About Kazakhstan


Kazakhstan is one of the most ethnically and religiously diverse in the world. This owes in part to its geography, situated in between the major world religions, but also to Soviet ethno-policies and the settlement of European migrants throughout the 20th century. Ethnic and religious tolerance have deep roots in Kazakhstan: It was in this part of the Islamic world where the Sufist tradition of Islam earned some of the strongest positions, and Kazakh nomads are known for their hospitality and openness to external influences.

Today, Kazakhstan hosts nearly 130 different ethnic groups and 17 different religious confessions. In 2010, the ethnic Kazakhs accounted for 65% of the population, the Russians 25.9%, with the remainder being spread among Uzbeks, Ukrainians, Germans, Tatars, Uyghurs, Byelorussians, Azeris, Turks, Koreans, Dungans, Poles, Greeks, and other ethnic groups. In the 2009 Census, 70% of Kazakhstan’s population identified themselves as Muslim and 26% Christians, which corresponds roughly with the share of peoples of Asian and European origins in Kazakhstan’s polity. While historically divided into zhuzes and smaller tribal formations, ethnic Kazakhs still view themselves in terms of a single body or - in popular parlance - “branches of the same Kazakh tree”. 

During the Tsarist Empire’s colonization in the 19th Century, more than a million settlers from Russia, Ukraine, and Belarus came to the territories comprising modern day Kazakhstan. In the late 1920s and 1930s, Soviet collectivization and industrialization prompted the migration of an additional 1.4 million Europeans. In total, around 800,000 Germans, 185,000 Koreans, 102,000 Polish, 507,000 North Caucasians, and sizeable numbers of Crimean Tatars, Turks, Greeks, and Kalmyks were deported to Kazakhstan under Soviet ruler Joseph Stalin. Kazakhstan’s diverse society is an integral part of its nationhood. Thus, “the huge potential for integration into Kazakh culture for every ethnic group of the country”, President Nazarbayev has noted, “may be realized only through the open character of the Kazakh culture itself”.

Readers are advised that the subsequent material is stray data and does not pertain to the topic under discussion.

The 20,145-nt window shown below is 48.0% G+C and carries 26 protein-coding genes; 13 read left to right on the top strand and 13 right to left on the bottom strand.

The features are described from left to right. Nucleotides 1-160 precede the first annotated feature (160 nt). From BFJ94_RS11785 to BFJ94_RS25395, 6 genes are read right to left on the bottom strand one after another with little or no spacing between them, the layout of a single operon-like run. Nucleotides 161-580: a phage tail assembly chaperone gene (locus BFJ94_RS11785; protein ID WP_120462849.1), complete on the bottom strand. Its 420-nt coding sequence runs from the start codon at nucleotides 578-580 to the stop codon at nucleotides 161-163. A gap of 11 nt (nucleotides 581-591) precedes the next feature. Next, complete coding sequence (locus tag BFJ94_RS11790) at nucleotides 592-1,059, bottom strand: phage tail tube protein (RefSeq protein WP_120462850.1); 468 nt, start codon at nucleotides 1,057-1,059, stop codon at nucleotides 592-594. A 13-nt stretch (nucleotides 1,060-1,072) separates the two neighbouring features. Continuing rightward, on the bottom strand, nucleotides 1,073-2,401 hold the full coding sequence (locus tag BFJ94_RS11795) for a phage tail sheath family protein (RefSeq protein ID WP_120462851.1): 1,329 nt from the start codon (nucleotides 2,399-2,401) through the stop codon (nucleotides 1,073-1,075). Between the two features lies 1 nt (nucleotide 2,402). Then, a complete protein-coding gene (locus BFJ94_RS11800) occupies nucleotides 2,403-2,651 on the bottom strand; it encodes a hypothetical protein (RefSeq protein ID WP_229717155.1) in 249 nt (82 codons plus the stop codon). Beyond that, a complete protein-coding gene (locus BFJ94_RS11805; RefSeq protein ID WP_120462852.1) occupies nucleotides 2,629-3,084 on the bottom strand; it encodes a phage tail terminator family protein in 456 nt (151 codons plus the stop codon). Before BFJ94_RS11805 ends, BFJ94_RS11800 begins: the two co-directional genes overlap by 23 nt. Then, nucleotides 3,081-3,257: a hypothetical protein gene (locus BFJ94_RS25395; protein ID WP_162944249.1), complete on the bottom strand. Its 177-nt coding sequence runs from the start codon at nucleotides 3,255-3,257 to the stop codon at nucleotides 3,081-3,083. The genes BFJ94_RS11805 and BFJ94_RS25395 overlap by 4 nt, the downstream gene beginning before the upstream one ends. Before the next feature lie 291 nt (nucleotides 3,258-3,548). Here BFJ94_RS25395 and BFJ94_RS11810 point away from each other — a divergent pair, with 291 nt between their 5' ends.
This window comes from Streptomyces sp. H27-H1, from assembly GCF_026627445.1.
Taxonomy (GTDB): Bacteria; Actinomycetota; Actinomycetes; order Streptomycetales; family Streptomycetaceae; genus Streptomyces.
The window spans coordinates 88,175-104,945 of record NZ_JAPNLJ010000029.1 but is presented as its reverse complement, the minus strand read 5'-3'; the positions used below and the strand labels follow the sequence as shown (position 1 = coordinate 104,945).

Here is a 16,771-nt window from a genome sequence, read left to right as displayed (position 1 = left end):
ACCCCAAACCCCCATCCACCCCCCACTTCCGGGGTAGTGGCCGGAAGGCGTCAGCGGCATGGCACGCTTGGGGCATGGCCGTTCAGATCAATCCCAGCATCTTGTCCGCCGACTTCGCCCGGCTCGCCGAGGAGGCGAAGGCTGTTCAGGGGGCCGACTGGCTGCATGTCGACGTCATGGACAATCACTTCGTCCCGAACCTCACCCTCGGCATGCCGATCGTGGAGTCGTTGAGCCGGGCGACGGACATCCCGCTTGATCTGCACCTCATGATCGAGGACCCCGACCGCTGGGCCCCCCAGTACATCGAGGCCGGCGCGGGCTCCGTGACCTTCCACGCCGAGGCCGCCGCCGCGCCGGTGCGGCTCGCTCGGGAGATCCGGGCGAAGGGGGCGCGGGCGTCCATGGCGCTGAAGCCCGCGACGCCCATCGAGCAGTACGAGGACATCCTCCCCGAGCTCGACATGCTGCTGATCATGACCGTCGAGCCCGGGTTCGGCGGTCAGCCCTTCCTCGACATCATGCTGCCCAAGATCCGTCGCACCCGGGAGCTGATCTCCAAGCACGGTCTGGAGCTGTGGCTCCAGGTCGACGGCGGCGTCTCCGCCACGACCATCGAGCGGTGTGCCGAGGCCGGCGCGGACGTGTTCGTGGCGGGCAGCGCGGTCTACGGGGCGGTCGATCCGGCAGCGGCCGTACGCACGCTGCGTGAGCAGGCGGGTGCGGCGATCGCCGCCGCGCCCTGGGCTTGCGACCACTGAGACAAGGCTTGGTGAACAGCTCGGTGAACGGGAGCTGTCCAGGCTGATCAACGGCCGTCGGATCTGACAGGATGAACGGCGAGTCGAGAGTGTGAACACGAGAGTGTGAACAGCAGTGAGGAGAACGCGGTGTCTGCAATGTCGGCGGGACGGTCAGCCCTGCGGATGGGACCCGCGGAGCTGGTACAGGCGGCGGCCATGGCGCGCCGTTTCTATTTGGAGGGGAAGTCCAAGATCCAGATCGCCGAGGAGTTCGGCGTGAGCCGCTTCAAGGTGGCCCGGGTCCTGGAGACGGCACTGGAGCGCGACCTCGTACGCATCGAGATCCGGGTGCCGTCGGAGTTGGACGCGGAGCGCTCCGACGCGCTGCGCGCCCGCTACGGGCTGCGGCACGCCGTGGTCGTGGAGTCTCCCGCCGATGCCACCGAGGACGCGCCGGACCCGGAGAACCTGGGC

Kazakh President Nursultan Nazarbayev signed a decree October 26, 2017 to modernize the existing Kazakh alphabet to Latin-based script, and amended his decree in February 2018 to better modernize some characters. President Nazarbayev announced ... Read more


Most Kazakhs prefer meat; hence, the favorite national dish is beshbarmak, made of lamb, horse meat, beef, and dough. This is not the only dish that contains horse meat, however. Others include:


Cinema in Kazakhstan can be traced back to the early 20th century. While many may not even think Kazakhstan has a prospering film industry, Kazakhstan has become a notable player in cinema and filmmaking.

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Ethnic Groups

The population of Kazakhstan is various by its ethnical compound. Representatives of 130 nationalities live here. The local ethnos – Kazakhs make the largest part of the population – 58.9%, while Russian – 25.9%, Ukrainians – 2.9%, Uzbeks – 2,8... Read more

Horse Culture

Strong evidence suggests that the Botai civilization was the first to domesticate the horse. Research and analysis of escavated pottery and other artifacts has coalesced the opi... Read more


January 1-2 – New Year

March 8 – International Women’s Day

IWD is a global day celebrating the economic, political and social achievements of women past, prese... Read more


Abay Kunanbaev (1845-1904). Abay was born in 1845 at the bottom of the Chingiz Mountain in the today’s Abai district (former Karkaraly) located in Eastern Kazakhstan region (formerly, the Semipalatinsk region).

He was a well-known Kazak... Read more

National Anthem

Meniń Qazaqstanym (‘My Kazakhstan’) is the national anthem of Kazakhstan, adopted on 7 January 2006. It is based on a homonymous song written in 1956 composed by Shamshi Kaldayakov and written by Jumeken Najimedenov.